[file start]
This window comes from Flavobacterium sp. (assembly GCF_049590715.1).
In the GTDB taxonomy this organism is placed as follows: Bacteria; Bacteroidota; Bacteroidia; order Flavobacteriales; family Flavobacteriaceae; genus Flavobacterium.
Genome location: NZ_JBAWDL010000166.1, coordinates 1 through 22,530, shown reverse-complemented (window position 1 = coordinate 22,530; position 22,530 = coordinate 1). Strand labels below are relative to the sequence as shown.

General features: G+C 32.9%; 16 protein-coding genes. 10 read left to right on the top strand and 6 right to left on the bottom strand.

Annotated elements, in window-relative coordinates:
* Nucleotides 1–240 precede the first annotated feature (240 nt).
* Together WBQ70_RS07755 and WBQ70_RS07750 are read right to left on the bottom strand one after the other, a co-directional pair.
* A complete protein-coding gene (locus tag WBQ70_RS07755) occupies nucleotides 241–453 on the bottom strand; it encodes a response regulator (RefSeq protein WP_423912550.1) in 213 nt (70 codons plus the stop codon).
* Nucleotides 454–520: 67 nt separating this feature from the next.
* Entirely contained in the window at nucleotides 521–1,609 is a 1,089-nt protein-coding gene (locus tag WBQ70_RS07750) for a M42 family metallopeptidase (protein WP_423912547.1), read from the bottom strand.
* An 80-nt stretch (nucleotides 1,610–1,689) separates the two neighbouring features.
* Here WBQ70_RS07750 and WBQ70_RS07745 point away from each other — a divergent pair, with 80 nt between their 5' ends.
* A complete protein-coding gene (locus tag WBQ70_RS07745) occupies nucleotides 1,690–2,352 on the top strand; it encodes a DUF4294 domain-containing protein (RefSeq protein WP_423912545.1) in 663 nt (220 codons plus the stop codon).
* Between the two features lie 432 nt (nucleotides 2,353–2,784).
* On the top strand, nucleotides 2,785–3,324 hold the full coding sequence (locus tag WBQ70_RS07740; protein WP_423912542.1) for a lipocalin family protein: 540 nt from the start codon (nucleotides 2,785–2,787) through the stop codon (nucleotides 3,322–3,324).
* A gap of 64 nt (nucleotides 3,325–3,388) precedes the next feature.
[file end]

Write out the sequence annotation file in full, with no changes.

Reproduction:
This window comes from Flavobacterium sp. (assembly GCF_049590715.1).
In the GTDB taxonomy this organism is placed as follows: Bacteria; Bacteroidota; Bacteroidia; order Flavobacteriales; family Flavobacteriaceae; genus Flavobacterium.
Genome location: NZ_JBAWDL010000166.1, coordinates 1 through 22,530, shown reverse-complemented (window position 1 = coordinate 22,530; position 22,530 = coordinate 1). Strand labels below are relative to the sequence as shown.

General features: G+C 32.9%; 16 protein-coding genes. 10 read left to right on the top strand and 6 right to left on the bottom strand.

Annotated elements, in window-relative coordinates:
* Nucleotides 1–240 precede the first annotated feature (240 nt).
* Together WBQ70_RS07755 and WBQ70_RS07750 are read right to left on the bottom strand one after the other, a co-directional pair.
* A complete protein-coding gene (locus tag WBQ70_RS07755) occupies nucleotides 241–453 on the bottom strand; it encodes a response regulator (RefSeq protein WP_423912550.1) in 213 nt (70 codons plus the stop codon).
* Nucleotides 454–520: 67 nt separating this feature from the next.
* Entirely contained in the window at nucleotides 521–1,609 is a 1,089-nt protein-coding gene (locus tag WBQ70_RS07750) for a M42 family metallopeptidase (protein WP_423912547.1), read from the bottom strand.
* An 80-nt stretch (nucleotides 1,610–1,689) separates the two neighbouring features.
* Here WBQ70_RS07750 and WBQ70_RS07745 point away from each other — a divergent pair, with 80 nt between their 5' ends.
* A complete protein-coding gene (locus tag WBQ70_RS07745) occupies nucleotides 1,690–2,352 on the top strand; it encodes a DUF4294 domain-containing protein (RefSeq protein WP_423912545.1) in 663 nt (220 codons plus the stop codon).
* Between the two features lie 432 nt (nucleotides 2,353–2,784).
* On the top strand, nucleotides 2,785–3,324 hold the full coding sequence (locus tag WBQ70_RS07740; protein WP_423912542.1) for a lipocalin family protein: 540 nt from the start codon (nucleotides 2,785–2,787) through the stop codon (nucleotides 3,322–3,324).
* A gap of 64 nt (nucleotides 3,325–3,388) precedes the next feature.